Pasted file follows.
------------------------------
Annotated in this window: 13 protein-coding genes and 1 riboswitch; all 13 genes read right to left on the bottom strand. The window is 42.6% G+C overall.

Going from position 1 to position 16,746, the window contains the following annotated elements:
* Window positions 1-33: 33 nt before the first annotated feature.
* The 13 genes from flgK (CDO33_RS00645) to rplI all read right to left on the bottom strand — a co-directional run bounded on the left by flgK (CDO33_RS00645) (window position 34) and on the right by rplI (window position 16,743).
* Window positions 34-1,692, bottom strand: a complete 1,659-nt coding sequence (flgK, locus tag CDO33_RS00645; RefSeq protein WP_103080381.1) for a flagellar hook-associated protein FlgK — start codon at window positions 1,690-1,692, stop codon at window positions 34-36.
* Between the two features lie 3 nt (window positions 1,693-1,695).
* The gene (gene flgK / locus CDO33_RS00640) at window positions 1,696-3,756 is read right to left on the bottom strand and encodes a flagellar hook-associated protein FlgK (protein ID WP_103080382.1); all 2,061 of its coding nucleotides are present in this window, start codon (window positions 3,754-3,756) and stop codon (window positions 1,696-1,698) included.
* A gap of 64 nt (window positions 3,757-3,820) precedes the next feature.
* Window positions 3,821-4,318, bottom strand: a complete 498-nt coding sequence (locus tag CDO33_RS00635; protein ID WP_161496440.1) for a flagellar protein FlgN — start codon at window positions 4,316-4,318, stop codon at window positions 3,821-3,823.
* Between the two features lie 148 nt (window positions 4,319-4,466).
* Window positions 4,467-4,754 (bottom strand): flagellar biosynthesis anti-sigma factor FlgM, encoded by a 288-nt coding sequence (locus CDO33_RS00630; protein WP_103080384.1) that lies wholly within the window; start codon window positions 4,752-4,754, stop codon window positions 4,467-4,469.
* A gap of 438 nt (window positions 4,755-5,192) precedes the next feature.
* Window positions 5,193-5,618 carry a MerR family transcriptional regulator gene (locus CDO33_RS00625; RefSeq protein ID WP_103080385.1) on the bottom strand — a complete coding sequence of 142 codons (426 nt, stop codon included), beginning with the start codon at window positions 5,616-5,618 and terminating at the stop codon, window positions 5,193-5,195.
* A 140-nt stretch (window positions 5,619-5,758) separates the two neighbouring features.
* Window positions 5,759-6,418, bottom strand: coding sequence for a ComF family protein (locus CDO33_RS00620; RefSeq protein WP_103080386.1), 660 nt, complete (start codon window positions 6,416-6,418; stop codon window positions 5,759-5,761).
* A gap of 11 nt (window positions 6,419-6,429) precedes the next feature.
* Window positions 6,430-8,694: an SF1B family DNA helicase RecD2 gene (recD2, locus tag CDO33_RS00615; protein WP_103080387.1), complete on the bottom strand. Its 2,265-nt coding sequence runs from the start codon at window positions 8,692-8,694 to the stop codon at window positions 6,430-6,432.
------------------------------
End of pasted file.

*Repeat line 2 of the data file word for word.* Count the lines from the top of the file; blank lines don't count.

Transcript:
Going from position 1 to position 16,746, the window contains the following annotated elements: